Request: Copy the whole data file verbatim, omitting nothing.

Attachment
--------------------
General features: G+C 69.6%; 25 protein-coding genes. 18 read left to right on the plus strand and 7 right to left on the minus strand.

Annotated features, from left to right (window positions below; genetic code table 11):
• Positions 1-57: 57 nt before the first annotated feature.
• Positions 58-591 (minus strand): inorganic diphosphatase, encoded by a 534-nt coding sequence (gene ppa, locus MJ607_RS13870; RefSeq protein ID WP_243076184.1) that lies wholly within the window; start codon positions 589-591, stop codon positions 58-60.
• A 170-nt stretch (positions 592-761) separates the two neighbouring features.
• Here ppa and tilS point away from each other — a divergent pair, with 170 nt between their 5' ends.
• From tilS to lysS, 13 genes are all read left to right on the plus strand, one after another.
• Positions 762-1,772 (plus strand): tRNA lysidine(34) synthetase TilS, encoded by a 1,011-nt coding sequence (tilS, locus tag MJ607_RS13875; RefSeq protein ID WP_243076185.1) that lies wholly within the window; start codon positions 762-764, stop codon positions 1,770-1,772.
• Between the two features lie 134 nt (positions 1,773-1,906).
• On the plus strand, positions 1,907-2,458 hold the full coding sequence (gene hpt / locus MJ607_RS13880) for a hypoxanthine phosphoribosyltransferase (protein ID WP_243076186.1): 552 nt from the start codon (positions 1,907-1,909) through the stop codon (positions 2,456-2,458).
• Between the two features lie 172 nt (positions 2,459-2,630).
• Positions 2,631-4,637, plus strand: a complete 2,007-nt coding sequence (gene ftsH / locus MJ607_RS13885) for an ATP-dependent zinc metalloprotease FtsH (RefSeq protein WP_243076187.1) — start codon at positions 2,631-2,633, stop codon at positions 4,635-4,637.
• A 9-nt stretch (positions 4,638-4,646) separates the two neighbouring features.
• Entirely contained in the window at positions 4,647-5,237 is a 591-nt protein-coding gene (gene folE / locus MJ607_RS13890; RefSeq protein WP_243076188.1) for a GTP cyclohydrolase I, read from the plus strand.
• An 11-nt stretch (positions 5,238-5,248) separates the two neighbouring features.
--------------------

General features: G+C 69.6%; 25 protein-coding genes. 18 read left to right on the plus strand and 7 right to left on the minus strand.

Annotated features, from left to right (window positions below; genetic code table 11):
• Positions 1-57: 57 nt before the first annotated feature.
• Positions 58-591 (minus strand): inorganic diphosphatase, encoded by a 534-nt coding sequence (gene ppa, locus MJ607_RS13870; RefSeq protein ID WP_243076184.1) that lies wholly within the window; start codon positions 589-591, stop codon positions 58-60.
• A 170-nt stretch (positions 592-761) separates the two neighbouring features.
• Here ppa and tilS point away from each other — a divergent pair, with 170 nt between their 5' ends.
• From tilS to lysS, 13 genes are all read left to right on the plus strand, one after another.
• Positions 762-1,772 (plus strand): tRNA lysidine(34) synthetase TilS, encoded by a 1,011-nt coding sequence (tilS, locus tag MJ607_RS13875; RefSeq protein ID WP_243076185.1) that lies wholly within the window; start codon positions 762-764, stop codon positions 1,770-1,772.
• Between the two features lie 134 nt (positions 1,773-1,906).
• On the plus strand, positions 1,907-2,458 hold the full coding sequence (gene hpt / locus MJ607_RS13880) for a hypoxanthine phosphoribosyltransferase (protein ID WP_243076186.1): 552 nt from the start codon (positions 1,907-1,909) through the stop codon (positions 2,456-2,458).
• Between the two features lie 172 nt (positions 2,459-2,630).
• Positions 2,631-4,637, plus strand: a complete 2,007-nt coding sequence (gene ftsH / locus MJ607_RS13885) for an ATP-dependent zinc metalloprotease FtsH (RefSeq protein WP_243076187.1) — start codon at positions 2,631-2,633, stop codon at positions 4,635-4,637.
• A 9-nt stretch (positions 4,638-4,646) separates the two neighbouring features.
• Entirely contained in the window at positions 4,647-5,237 is a 591-nt protein-coding gene (gene folE / locus MJ607_RS13890; RefSeq protein WP_243076188.1) for a GTP cyclohydrolase I, read from the plus strand.
• An 11-nt stretch (positions 5,238-5,248) separates the two neighbouring features.